The International Information Center for Geotechnical Engineers

Biodegradation in Municipal Solid Waste landfills




The objective of this study was to provide an overview of solid waste generation and the biological reactions involved in its decomposition. The emphasis was on anaerobic processes that reflect decomposition in landfills. Solid waste contains high concentrations of cellulose and hemicellulose that biodegrades under anaerobic conditions. The anaerobic biodegradation of solid waste requires the coordinated activity of several groups of microorganisms. 

Increasing attention is being given to leachate recirculation in landfill bioreactors as an effective way to enhance the microbial decomposition of organic fraction of municipal solid waste. Such systems are operationally influenced to promote synergy between the inherent microbial community and controlled to accelerate the sequential phase of waste stabilization, primarily reflected by characteristics changes in quantity and quality of leachate and gas production.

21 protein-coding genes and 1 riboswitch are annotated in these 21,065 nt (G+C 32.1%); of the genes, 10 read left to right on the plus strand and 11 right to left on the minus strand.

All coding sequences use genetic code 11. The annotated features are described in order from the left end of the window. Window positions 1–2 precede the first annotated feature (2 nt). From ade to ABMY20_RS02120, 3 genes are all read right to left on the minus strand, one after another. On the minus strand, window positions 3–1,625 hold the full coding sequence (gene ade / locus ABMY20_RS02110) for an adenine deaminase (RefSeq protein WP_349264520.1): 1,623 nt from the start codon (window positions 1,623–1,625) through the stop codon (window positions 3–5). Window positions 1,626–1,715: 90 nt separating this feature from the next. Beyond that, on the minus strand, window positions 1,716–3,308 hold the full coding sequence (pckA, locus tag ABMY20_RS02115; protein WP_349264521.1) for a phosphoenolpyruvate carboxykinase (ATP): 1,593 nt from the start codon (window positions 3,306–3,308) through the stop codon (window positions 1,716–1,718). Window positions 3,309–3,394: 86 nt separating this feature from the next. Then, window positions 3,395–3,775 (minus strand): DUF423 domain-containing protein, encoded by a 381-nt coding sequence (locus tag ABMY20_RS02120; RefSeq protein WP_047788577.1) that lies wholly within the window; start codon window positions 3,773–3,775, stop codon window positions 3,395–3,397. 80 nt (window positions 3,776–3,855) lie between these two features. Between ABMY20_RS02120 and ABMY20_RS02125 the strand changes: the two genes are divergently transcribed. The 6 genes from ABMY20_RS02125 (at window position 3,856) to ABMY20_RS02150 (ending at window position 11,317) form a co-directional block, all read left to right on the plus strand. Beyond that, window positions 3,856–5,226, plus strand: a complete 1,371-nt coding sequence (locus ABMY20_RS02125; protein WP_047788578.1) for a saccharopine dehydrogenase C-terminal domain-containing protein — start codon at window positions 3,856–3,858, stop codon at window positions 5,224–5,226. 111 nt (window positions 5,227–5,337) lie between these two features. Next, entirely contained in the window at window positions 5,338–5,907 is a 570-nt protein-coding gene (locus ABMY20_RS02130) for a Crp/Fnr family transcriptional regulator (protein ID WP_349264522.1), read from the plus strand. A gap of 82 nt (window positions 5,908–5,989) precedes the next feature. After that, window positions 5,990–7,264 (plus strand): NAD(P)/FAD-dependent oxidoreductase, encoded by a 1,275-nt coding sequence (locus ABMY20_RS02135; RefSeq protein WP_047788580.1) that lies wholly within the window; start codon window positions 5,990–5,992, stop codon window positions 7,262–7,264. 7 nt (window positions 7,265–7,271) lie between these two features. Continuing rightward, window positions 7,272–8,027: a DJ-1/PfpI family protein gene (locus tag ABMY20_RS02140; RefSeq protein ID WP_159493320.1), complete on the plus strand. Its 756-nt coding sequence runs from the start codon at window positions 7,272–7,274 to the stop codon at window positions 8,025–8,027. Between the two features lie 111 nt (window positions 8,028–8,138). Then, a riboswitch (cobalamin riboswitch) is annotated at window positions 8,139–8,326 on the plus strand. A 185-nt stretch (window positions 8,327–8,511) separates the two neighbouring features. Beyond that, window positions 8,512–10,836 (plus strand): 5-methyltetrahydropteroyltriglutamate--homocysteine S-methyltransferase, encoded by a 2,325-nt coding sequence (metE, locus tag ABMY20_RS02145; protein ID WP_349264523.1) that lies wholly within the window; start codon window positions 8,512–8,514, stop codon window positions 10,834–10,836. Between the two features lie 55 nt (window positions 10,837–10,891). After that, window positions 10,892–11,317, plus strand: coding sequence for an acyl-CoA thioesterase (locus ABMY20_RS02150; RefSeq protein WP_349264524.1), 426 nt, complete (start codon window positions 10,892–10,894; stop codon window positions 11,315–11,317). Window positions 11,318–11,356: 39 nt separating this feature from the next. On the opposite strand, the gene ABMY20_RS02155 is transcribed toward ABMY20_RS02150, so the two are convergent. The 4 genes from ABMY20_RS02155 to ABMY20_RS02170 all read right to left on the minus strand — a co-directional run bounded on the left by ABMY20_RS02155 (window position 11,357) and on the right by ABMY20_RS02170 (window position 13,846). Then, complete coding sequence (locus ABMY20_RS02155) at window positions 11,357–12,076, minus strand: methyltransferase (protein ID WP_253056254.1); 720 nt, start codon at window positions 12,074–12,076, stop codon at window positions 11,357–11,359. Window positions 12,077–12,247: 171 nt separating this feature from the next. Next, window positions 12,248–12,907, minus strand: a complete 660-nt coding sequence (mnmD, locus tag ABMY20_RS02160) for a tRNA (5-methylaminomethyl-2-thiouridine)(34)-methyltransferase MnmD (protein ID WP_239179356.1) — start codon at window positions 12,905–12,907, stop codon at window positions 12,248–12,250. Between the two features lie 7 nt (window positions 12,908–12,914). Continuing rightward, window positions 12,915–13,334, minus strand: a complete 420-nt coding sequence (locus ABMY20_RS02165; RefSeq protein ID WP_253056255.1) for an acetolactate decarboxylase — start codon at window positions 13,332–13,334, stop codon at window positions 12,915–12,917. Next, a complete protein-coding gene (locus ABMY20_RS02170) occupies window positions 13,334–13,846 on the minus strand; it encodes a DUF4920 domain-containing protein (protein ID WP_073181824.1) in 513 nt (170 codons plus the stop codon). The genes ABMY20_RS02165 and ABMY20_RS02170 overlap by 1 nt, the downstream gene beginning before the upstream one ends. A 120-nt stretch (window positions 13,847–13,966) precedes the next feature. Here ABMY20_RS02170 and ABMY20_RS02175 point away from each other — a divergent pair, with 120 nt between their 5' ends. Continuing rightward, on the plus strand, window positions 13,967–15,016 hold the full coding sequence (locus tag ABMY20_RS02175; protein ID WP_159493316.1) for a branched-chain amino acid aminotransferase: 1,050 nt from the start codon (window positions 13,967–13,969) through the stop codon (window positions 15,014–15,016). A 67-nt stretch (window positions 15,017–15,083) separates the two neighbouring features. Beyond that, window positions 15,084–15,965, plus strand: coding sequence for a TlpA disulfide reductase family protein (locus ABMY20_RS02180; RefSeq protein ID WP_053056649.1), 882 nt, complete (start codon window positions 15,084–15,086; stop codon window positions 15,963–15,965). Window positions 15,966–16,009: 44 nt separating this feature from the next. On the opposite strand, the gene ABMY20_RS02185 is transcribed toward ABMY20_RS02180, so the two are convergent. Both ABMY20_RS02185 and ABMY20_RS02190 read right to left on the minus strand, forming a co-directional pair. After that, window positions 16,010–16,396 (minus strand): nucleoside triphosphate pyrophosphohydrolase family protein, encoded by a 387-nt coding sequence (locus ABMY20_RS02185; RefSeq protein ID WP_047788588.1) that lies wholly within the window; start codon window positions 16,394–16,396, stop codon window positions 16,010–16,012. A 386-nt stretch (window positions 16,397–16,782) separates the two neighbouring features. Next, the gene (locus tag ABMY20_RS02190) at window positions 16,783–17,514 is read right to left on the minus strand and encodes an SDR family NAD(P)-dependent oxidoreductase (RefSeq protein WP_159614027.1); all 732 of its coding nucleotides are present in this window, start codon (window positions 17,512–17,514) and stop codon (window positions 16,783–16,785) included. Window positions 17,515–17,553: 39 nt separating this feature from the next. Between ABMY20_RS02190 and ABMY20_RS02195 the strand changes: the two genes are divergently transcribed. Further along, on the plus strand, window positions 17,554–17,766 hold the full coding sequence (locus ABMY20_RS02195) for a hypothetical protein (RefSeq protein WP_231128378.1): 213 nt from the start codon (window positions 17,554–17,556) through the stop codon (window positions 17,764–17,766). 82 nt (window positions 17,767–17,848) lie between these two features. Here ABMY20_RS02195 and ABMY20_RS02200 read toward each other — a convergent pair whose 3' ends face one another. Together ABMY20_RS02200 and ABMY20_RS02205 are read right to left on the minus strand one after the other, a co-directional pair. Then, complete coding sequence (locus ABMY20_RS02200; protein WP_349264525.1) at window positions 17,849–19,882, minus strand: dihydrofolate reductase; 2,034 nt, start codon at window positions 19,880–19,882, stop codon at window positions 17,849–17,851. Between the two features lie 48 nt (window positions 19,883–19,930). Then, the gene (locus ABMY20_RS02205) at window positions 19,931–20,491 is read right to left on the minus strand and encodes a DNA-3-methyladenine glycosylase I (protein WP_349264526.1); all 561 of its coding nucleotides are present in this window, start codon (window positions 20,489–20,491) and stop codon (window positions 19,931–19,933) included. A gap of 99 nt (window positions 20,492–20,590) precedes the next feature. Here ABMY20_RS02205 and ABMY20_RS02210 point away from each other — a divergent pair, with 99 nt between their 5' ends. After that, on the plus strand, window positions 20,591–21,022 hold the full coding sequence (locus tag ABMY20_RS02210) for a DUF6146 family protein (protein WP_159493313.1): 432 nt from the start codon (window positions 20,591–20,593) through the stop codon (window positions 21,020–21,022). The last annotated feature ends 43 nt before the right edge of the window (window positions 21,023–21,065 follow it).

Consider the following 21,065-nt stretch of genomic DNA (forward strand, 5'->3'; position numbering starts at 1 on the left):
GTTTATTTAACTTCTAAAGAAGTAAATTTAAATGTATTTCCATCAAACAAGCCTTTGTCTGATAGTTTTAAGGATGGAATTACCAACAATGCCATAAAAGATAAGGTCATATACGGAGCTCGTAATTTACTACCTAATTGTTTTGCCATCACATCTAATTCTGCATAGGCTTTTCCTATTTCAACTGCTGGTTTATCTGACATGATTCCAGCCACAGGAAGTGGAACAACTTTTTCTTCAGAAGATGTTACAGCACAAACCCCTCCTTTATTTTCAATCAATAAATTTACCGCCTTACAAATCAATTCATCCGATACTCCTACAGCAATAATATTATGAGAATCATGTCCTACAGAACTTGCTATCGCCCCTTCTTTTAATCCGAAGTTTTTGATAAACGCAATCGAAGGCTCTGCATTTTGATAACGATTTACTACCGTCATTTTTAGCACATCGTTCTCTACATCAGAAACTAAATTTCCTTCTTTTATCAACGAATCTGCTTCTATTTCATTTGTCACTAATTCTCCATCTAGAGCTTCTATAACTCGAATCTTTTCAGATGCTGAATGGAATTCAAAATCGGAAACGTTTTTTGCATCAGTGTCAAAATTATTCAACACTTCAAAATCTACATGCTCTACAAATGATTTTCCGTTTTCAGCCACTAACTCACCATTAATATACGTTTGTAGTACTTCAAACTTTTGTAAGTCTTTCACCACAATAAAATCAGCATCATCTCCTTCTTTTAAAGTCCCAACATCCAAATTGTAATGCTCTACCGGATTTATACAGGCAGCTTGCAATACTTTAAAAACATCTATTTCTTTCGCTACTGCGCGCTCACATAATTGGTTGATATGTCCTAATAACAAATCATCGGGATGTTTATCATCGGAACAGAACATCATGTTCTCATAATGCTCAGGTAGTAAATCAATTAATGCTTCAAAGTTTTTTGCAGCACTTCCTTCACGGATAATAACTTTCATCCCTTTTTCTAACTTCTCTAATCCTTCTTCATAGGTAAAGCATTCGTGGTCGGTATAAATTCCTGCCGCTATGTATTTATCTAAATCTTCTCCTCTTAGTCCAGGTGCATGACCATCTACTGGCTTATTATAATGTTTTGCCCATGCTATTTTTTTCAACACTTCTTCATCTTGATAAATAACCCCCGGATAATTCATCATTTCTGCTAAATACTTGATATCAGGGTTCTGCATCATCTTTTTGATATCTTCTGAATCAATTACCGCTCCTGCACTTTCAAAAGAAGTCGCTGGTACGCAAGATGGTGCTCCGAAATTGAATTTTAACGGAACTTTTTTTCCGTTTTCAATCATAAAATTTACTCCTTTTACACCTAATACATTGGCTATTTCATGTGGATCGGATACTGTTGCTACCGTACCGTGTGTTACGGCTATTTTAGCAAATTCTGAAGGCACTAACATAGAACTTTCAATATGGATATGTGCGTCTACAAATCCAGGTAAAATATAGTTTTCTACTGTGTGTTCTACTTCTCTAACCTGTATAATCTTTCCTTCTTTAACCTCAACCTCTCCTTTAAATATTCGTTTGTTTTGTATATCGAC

Landfills are an essential part of an integrated waste management strategy. At this time, the majority of solid waste generated in the United States is disposed in landfills, where it decomposes to CH4 and CO2. The resulting landfill gas represents a source of energy.  The development of a truly sustainable landfill will be important to the safe and effective management and control of waste in the future.




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